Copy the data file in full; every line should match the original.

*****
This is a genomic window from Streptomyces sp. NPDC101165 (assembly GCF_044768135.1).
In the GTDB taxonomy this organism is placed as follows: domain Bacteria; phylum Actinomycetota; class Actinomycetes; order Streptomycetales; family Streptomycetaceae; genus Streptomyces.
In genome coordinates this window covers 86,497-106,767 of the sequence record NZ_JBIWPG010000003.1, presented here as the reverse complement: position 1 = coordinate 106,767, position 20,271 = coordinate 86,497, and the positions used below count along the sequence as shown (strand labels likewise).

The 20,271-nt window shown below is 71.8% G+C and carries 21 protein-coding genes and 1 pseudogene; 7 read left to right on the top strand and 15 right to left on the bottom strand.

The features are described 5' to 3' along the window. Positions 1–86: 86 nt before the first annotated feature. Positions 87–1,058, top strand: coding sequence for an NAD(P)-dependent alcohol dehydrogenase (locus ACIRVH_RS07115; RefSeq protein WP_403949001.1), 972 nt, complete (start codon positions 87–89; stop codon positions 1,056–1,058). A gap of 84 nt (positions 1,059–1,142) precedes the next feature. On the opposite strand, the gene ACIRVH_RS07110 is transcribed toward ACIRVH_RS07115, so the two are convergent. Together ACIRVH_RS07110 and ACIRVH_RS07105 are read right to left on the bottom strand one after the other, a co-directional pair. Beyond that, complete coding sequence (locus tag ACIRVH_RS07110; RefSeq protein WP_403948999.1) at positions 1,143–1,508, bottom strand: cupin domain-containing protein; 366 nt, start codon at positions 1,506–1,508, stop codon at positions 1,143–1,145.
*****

This is a genomic window from Streptomyces sp. NPDC101165 (assembly GCF_044768135.1).
In the GTDB taxonomy this organism is placed as follows: domain Bacteria; phylum Actinomycetota; class Actinomycetes; order Streptomycetales; family Streptomycetaceae; genus Streptomyces.
In genome coordinates this window covers 86,497-106,767 of the sequence record NZ_JBIWPG010000003.1, presented here as the reverse complement: position 1 = coordinate 106,767, position 20,271 = coordinate 86,497, and the positions used below count along the sequence as shown (strand labels likewise).

The 20,271-nt window shown below is 71.8% G+C and carries 21 protein-coding genes and 1 pseudogene; 7 read left to right on the top strand and 15 right to left on the bottom strand.

The features are described 5' to 3' along the window. Positions 1–86: 86 nt before the first annotated feature. Positions 87–1,058, top strand: coding sequence for an NAD(P)-dependent alcohol dehydrogenase (locus ACIRVH_RS07115; RefSeq protein WP_403949001.1), 972 nt, complete (start codon positions 87–89; stop codon positions 1,056–1,058). A gap of 84 nt (positions 1,059–1,142) precedes the next feature. On the opposite strand, the gene ACIRVH_RS07110 is transcribed toward ACIRVH_RS07115, so the two are convergent. Together ACIRVH_RS07110 and ACIRVH_RS07105 are read right to left on the bottom strand one after the other, a co-directional pair. Beyond that, complete coding sequence (locus tag ACIRVH_RS07110; RefSeq protein WP_403948999.1) at positions 1,143–1,508, bottom strand: cupin domain-containing protein; 366 nt, start codon at positions 1,506–1,508, stop codon at positions 1,143–1,145.